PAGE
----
A U.S. drone strike in Yemen, the first so far this year, killed three Al Qaeda fighters on Monday, signaling Washington's determination to keep targeting the global terror network's most lethal branch despite the resignation of the Yemeni president, a top U.S. ally, in the face of a Shiite rebel power grab.

Hours later, the State Department announced the U.S. Embassy in Yemen was closing to the public "until further notice" over security concerns as street gunbattles and political turmoil continue to roil this impoverished Arab country.

The drone strike was also the first such U.S. action since Shiite rebels known as Houthis placed embattled President Abed Rabbo Mansour Hadi and his Cabinet under house arrest last week in an attempt to force them to make political concessions. After reaching a tentative deal with the Houthis, the president and his government resigned in an effort to thwart rebel attempts to force more compromises.

Yemeni tribal and security officials in the central province of Marib said a missile hit a vehicle carrying three men near the boundary with neighboring Shabwa province, an Al Qaeda stronghold.

An Al Qaeda member told The Associated Press that one of the three slain fighters was Saudi while the other two were Yemenis. He identified the Saudi man as Awaid al-Rashidi, who he said was in his 30s and had been imprisoned in Saudi Arabia for seven years, apparently over terrorism charges. The two Yemeni Al Qaeda members killed in the strike were Abdel-Aziz al-Sanaani and Mohammed al-Jahmi from Marib's tribe of Jahmi, the member said.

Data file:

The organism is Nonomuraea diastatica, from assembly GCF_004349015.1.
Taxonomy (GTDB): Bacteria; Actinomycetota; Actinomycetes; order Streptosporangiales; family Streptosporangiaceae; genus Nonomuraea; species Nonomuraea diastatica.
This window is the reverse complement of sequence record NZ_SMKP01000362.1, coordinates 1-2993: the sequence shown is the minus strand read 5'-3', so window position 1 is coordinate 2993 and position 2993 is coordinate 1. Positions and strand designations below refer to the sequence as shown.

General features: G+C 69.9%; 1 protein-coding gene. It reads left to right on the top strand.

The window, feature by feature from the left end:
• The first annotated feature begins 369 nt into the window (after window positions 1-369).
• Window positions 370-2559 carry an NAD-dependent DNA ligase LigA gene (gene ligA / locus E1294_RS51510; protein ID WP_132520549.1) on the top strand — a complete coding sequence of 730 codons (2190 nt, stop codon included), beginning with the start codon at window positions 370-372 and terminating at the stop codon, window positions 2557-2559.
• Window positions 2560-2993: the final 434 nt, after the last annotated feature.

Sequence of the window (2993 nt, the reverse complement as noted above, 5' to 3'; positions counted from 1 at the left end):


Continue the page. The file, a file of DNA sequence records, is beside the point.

Both Yemeni officials and the Al Qaeda member spoke on condition of anonymity because they were not authorized to speak to media.

The Houthis, who claim to only want an equal share of power, had seized the capital of Sanaa and its central province in September and at least eight other provinces, after descending from their northern stronghold.

The prospect of a leaderless Yemen has raised concerns about Washington's ability to continue targeting Al Qaeda in the Arabian Peninsula, as the Yemeni branch is known. The group claimed the recent attack on a French satirical weekly and has mounted several failed attacks on the U.S. homeland.

The Houthis are staunch opponents of Al Qaeda but as the Shiite rebels push into Sunni-dominated areas they risk driving locals into the arms of the insurgents.

The strike came one day after U.S. President Barack Obama defended his counterterrorism strategy in Yemen, saying his approach "is not neat and it is not simple, but it is the best option we have." He ruled out deploying U.S. forces there.

Last year at least 23 drone strikes killed 138 Al Qaeda militants as well as some civilians, according to the Long War Journal, which tracks militant groups. U.S. officials rarely comment on the covert drone program.

The Houthis insist they merely want a new power-sharing arrangement with rival political factions. Critics say they want to retain Hadi as president in name only, while keeping an iron grip on power. They also accuse the Houthis of being a proxy of Iran, an allegation the rebels deny.